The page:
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Why "shareholder value" is misunderstood


(MoneyWatch) In the agreement last week by Warren Buffet's Berkshire Hathaway (BRK) to buy H.J. Heinz, the celebrated investor can be confident that the food company won't now be auctioned off to the highest bidder. That is because Heinz is registered in Pennsylvania, where the law is very different from Delaware, where many companies are incorporated.

Delaware law says that in the event of a sale, a company''s board must do what is best for shareholders. That typically means that an auction starts and the company must go to the highest bidder, no matter what. This is known as the "Revlon rule" after a 1985 precedent in which directors of the cosmetics giant wished to sell to mogul Ronald Perelman to stave off a rival bid. The board's preference for their white knight was later deemed an abnegation of fiduciary duty.

But in Pennsylvania Heinz's directors can do pretty much as they see fit. This anomaly beautifully illustrates the crazed state of our public companies. Most people imagine that there is a legal requirement for all publicly traded companies to maximize shareholder return above all else. This belief is used invariably as the ultimate alibi every time a board wishes to defend bad decisions.

But as Lynn Stout, a law professor at Cornell, points out in her book "The Myth of Shareholder Value," no such legal provision pertains. Even the so-called Revlon rule in Delaware applies only to acquisitions, not to the daily conduct of business.

Yet the myth of shareholder return is one reason why we are seeing so many businesses, such as Dell, Toys 'r' Us and Dunkin' Donuts, exit the public markets. So many people believe the myth that it has become the norm, and shareholders themselves imagine that the company and its workforce exist for no other reason than to deliver maximal returns. And CEOs being, as a whole, both competitive and conventional, believe that if that is the way the game is played, then they will play to win. When they can't win, they take their ball home.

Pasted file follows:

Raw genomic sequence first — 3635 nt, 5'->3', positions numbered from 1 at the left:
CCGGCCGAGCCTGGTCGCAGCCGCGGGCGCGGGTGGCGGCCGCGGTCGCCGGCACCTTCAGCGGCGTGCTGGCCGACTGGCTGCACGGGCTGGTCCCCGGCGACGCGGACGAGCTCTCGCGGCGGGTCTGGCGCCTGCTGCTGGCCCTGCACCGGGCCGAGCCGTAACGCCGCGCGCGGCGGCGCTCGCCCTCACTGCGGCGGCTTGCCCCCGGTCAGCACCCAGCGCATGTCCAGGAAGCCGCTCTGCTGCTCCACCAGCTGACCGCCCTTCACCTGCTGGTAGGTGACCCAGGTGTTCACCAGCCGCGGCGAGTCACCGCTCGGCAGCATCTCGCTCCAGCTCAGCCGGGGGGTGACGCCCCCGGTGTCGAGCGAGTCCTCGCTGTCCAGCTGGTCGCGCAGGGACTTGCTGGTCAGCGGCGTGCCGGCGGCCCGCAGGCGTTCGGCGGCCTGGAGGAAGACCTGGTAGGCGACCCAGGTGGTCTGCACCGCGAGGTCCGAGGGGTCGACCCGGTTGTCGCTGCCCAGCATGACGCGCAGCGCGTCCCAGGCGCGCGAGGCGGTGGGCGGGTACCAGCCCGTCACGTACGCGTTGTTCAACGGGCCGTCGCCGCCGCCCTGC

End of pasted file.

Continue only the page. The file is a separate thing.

What is infinitely preferable would be to see a few more CEOs pledge to run the business to the best of their ability for its long-term and sustainable success. What would that mean? Lower investors returns, perhaps. Less volatility. Less risk. Better management.

We have economist Milton Friedman to thank, primarily, for the shareholder value myth but to some degree we have all bought into it. Imagining that it would put us in the driver's seat, we have subscribed to something that has made CEOs rich but investors cynical.

Is it too much to hope that we might one day return to an era in which doing what's best for the business is normal, instead of newsworthy?

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